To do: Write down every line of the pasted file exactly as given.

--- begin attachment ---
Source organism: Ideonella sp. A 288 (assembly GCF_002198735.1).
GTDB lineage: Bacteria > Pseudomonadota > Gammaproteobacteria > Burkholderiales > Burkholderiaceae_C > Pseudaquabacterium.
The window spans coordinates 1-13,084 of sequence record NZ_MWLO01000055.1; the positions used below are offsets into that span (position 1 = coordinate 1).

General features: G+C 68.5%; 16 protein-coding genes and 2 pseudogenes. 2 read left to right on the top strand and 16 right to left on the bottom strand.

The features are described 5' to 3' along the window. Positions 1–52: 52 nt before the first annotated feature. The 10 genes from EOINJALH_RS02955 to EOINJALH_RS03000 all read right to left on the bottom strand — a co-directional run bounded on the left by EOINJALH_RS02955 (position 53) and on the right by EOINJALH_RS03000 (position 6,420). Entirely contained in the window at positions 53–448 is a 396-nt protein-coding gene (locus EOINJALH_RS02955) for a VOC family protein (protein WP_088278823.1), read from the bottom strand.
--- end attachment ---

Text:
Source organism: Ideonella sp. A 288 (assembly GCF_002198735.1).
GTDB lineage: Bacteria > Pseudomonadota > Gammaproteobacteria > Burkholderiales > Burkholderiaceae_C > Pseudaquabacterium.
The window spans coordinates 1-13,084 of sequence record NZ_MWLO01000055.1; the positions used below are offsets into that span (position 1 = coordinate 1).

General features: G+C 68.5%; 16 protein-coding genes and 2 pseudogenes. 2 read left to right on the top strand and 16 right to left on the bottom strand.

The features are described 5' to 3' along the window. Positions 1–52: 52 nt before the first annotated feature. The 10 genes from EOINJALH_RS02955 to EOINJALH_RS03000 all read right to left on the bottom strand — a co-directional run bounded on the left by EOINJALH_RS02955 (position 53) and on the right by EOINJALH_RS03000 (position 6,420). Entirely contained in the window at positions 53–448 is a 396-nt protein-coding gene (locus EOINJALH_RS02955) for a VOC family protein (protein WP_088278823.1), read from the bottom strand.